Title: To Kill A Kingdom
Author: Alexandra Christo
Publisher: Feiwel Friends
Release Date: March 6th 2018
Disclaimer: I received a copy of this book from Netgalley in exchange for an honest review.
Personally, I love retellings, especially retellings that are made darker than the disney versions of the stories. This is a Little Mermaid retelling but with a brutal heart stealing siren and a pirate, siren hunting prince, and I loved every moment of reading it.
Alexandra Christo’s writing is wonderfully immersive. She describes settings and people and creatures in such vibrant ways that it is really easy to imagine what these places and people look like. She is also good at getting the emotion across. Part of the story involves the main character, Lira, growing into who she really is rather than the person she has been perceived to be, even by herself, and you could really see those moments of indecision and realisation as the book went on.
Christo wrote the book from two points of the view – our siren, Lira, and our prince, Elian. The point of view shifts wasn’t obvious at first since there was no indication before the chapter started nor was there any pattern to it, so you mostly noticed shifts through setting changes, but as the book continued on, the distinct voices of these characters became stronger and telling them apart was a lot easier.
The two points of view really worked in this book as both characters come from two drastically different backgrounds, both having to come to different realisations, that if it had only focused on the mind of one character over the other the story would have been a lot weaker.
The character of Lira was strong, brutal and downright badass at times. Her character development across the book was great as she overcame her prejudices and what she thought she always wanted. It felt real and genuine and in terms of stepping out from her mother’s oppressing shadow, she was quite relatable.
I loved Elian character. Maybe it’s the idea of the pirate prince but his personal conflicts were so interesting to read about. There was so much he had to deal with on a personal level in the course of this book that it just made me want things to work out for him, as a pirate, as a prince, as Lira’s future consort. I would definitely want another book just based on Elian’s exploits as a pirate, both before the events of the book and after – especially because this would mean I get to read even more about Kye and Madrid.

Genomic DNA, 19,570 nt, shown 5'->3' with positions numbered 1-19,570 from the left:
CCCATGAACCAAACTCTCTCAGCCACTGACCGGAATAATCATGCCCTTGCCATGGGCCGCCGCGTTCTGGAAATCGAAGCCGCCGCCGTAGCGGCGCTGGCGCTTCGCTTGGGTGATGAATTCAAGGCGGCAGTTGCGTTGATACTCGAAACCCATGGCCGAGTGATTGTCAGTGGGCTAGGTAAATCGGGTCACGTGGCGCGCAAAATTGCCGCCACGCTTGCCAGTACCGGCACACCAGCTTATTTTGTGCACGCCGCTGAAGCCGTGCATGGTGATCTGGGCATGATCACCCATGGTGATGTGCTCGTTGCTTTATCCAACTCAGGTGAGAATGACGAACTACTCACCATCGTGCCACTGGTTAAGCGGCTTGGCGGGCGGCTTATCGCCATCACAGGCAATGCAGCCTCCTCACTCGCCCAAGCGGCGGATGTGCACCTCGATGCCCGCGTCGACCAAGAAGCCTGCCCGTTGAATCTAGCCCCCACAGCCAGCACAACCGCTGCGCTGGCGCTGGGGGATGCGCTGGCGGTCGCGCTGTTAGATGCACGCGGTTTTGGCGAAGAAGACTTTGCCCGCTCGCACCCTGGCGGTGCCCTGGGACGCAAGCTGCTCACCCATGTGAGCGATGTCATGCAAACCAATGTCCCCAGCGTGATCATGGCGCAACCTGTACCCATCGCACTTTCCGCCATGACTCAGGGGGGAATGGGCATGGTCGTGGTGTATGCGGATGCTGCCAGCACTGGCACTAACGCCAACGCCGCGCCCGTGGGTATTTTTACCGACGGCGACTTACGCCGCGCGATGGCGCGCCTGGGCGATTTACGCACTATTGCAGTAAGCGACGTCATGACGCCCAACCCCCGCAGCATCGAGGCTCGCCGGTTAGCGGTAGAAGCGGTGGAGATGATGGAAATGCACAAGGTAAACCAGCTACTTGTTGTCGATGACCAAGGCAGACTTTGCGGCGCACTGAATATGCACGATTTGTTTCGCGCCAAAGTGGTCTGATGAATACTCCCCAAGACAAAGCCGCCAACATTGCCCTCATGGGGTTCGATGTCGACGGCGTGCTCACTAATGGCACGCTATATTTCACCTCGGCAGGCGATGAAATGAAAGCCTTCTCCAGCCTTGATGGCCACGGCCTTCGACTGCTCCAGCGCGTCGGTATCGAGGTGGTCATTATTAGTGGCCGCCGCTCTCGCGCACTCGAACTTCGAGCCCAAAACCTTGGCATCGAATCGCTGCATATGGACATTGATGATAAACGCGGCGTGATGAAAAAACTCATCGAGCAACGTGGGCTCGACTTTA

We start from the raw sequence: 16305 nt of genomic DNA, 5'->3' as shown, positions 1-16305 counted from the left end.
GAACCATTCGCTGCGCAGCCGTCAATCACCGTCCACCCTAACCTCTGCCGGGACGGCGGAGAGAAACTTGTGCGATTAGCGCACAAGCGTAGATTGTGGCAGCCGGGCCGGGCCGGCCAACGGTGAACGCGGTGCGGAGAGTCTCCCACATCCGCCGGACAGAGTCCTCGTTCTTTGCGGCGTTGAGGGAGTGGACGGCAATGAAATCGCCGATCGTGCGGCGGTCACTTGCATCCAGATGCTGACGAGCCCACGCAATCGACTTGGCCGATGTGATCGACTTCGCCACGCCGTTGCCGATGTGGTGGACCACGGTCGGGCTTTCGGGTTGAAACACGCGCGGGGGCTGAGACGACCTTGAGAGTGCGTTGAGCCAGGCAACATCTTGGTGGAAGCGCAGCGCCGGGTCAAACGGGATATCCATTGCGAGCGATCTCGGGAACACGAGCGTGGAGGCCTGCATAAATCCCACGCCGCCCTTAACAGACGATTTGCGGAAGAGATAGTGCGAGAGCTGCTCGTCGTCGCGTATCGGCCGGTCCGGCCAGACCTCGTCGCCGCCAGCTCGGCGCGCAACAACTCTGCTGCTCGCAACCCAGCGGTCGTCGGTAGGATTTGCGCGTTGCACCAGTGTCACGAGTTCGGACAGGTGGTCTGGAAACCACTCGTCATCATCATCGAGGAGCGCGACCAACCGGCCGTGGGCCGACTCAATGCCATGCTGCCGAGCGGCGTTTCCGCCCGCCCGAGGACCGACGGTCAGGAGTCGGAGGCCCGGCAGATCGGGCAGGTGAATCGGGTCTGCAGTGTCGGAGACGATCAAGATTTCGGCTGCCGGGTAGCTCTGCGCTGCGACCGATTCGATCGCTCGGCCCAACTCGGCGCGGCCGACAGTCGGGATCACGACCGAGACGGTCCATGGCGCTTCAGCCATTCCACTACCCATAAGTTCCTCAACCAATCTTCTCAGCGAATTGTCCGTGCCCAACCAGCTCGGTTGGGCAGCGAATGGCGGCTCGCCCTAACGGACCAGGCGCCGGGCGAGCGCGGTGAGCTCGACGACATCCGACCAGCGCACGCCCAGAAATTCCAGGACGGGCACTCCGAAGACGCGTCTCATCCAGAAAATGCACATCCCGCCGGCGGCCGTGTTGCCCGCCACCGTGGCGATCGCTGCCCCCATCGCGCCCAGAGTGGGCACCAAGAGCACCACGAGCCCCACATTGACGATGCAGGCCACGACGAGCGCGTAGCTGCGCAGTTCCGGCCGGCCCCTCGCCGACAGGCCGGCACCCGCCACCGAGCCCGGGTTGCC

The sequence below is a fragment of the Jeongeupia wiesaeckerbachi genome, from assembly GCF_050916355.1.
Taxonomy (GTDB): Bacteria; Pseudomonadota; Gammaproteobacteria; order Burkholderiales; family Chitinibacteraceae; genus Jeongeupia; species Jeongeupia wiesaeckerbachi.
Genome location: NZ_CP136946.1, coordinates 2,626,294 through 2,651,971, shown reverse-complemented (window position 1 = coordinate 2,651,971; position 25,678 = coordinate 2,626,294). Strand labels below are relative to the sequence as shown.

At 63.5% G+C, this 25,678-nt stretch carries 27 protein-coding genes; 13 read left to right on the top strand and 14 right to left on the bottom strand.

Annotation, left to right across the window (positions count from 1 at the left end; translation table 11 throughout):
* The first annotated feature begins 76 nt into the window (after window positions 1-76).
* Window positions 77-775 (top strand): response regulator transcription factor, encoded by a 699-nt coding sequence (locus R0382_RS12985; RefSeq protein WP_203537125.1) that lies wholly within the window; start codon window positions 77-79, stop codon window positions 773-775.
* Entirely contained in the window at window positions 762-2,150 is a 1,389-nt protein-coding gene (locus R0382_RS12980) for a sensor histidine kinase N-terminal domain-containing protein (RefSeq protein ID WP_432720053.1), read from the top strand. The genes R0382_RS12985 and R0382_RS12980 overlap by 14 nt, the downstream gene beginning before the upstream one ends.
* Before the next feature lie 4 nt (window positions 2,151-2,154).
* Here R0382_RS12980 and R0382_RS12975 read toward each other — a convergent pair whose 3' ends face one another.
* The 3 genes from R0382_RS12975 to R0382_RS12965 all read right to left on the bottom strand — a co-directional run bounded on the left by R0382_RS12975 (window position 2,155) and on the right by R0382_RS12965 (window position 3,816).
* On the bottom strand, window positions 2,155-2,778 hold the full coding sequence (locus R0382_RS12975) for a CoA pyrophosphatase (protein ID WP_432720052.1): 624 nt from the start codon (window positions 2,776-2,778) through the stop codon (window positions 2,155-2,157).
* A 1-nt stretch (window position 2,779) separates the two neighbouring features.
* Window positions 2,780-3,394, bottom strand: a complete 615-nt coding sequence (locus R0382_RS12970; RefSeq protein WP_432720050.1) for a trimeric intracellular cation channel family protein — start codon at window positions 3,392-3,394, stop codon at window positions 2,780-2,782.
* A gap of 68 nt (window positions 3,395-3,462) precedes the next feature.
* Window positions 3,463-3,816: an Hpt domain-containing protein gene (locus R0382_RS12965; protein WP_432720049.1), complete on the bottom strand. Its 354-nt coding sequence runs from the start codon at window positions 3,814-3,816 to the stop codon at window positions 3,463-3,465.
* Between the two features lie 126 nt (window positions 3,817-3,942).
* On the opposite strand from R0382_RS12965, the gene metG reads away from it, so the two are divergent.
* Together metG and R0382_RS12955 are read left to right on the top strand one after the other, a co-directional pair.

As for the relationship between Lira and Elian, it has what every relationship needs – chemistry. They fit so well together in terms of experiences, wants for themselves and having to deal with the weight of other people’s expectations. Their banter was sarcastic and humorous. Neither bowed to the other because they cared about each other, they were aware of their own strengths as well as each other, which is what made them strong enough to defeat the big, bad Siren Queen.
Downfalls of the book are limited – I can only think of two. The fight scene towards the end of the book was quite drawn out, difficult to pinpoint in places, which meant the climactic scene was, at times, layered with confusion. There was also a limited amount of world building in comparison to the amount of history that the story actually hinted at. It was like just the brushing of a surface so you get just enough information, but the teasing hints just make you want to find out more and, since the foundation of a few plot points is this worldbuilding, it would have been nice to read, however, I am aware this could have slowed the book down drastically.
Overall, To Kill A Kingdom was a wildly entertaining book with fantastic characters. I want more of the world and more of the characters. I enjoyed Alexrando Christo’s writing style, and I can’t wait to read her future work!
Have you read To Kill A Kingdom? What did you think? Tell me in the comments.